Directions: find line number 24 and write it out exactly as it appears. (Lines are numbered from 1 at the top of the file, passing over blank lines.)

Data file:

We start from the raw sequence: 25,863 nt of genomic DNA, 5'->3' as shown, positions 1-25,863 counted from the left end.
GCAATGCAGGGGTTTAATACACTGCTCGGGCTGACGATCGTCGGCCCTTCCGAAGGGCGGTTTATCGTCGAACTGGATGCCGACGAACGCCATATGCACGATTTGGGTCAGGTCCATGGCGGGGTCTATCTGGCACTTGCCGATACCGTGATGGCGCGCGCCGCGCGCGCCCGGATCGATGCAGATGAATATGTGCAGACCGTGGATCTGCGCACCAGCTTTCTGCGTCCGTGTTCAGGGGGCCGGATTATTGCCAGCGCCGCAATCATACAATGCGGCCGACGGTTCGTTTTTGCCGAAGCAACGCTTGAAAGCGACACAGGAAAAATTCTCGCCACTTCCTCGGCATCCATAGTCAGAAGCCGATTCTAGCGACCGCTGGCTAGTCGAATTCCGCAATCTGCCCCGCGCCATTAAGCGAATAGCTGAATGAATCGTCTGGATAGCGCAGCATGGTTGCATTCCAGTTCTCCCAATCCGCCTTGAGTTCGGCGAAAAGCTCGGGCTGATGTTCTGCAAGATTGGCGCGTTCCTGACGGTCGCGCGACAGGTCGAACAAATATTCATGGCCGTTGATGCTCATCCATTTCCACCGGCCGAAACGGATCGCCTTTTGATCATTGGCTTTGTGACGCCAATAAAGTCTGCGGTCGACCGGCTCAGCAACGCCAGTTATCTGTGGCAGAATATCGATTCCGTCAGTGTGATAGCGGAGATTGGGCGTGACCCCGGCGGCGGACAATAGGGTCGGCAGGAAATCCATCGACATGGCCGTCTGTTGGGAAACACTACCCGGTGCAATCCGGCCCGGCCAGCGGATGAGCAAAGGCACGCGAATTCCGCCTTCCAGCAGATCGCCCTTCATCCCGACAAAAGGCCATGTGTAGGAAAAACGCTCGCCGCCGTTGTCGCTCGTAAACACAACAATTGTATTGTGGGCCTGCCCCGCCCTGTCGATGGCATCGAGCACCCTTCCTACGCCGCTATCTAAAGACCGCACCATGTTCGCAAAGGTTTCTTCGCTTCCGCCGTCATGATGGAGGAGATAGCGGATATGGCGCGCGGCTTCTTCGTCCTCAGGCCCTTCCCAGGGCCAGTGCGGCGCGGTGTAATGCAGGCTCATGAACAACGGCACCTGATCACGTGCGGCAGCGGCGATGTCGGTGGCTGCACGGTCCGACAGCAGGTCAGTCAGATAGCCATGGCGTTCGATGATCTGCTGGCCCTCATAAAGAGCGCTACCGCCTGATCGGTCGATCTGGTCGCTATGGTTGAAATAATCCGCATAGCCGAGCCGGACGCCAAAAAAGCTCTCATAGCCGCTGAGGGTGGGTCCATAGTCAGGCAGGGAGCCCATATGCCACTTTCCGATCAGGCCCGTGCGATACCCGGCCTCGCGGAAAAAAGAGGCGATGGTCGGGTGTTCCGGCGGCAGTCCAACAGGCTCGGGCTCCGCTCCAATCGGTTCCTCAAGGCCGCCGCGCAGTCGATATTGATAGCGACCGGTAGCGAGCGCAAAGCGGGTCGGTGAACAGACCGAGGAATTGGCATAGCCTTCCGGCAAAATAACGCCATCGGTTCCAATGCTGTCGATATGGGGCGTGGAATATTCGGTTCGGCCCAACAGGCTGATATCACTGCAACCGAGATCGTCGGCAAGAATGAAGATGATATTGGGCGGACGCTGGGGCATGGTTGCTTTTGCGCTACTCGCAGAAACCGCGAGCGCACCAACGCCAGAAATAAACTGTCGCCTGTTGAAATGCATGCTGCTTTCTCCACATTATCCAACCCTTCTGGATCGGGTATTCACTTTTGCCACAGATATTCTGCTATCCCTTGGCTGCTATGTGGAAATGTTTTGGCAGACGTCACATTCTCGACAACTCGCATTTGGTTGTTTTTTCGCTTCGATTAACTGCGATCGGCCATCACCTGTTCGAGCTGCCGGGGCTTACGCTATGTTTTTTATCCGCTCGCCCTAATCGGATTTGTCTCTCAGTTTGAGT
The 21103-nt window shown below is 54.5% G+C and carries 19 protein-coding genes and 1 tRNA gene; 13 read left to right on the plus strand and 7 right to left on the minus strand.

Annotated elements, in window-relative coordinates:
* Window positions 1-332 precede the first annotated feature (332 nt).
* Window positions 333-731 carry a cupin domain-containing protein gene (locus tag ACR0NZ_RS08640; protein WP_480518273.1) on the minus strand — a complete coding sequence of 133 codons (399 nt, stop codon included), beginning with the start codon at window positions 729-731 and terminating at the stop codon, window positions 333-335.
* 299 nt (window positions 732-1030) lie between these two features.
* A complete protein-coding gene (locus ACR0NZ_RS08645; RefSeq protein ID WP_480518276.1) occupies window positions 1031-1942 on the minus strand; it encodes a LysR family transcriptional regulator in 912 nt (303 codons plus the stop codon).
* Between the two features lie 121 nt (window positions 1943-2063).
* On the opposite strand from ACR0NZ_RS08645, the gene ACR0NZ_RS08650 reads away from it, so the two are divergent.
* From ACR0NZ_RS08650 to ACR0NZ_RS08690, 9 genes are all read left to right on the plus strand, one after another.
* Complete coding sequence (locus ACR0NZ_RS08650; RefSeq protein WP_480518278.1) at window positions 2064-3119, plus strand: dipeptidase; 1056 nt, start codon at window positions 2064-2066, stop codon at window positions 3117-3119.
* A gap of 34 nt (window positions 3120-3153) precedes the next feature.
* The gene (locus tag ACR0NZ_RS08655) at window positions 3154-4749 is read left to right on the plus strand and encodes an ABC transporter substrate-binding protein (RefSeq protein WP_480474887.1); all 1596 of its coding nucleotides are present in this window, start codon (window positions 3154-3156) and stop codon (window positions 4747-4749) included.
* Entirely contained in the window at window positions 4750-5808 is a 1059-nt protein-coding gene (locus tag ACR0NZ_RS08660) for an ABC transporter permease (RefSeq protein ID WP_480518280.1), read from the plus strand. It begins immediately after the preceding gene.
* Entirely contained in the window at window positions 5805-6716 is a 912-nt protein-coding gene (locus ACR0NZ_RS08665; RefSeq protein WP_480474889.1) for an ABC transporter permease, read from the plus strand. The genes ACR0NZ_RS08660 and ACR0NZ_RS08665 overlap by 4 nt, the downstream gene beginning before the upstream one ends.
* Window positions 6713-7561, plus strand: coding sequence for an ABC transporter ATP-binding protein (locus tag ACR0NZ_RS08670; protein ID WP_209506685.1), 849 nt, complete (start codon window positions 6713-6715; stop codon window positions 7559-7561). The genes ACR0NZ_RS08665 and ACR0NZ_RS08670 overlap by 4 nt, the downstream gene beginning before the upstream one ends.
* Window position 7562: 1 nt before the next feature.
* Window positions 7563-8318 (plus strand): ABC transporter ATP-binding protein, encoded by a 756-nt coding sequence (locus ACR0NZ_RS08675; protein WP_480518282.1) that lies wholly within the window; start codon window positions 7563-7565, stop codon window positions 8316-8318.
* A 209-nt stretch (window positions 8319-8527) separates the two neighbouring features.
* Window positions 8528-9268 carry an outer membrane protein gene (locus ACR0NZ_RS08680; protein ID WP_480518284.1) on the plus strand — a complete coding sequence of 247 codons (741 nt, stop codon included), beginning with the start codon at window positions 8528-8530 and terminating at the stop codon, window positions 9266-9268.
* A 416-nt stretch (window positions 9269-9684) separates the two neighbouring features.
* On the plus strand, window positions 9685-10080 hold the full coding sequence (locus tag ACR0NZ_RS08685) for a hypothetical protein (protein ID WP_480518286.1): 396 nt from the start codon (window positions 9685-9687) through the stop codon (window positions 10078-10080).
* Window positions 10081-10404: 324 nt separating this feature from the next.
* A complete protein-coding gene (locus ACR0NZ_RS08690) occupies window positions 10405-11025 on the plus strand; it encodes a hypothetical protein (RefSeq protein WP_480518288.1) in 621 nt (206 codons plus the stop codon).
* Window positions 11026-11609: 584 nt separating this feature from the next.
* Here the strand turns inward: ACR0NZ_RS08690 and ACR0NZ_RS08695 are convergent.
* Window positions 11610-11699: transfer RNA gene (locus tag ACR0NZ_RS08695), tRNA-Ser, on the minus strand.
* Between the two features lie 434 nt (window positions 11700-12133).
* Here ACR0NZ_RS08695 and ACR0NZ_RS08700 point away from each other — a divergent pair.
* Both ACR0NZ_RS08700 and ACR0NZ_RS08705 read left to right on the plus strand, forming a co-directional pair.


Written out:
* Window positions 10081-10404: 324 nt separating this feature from the next.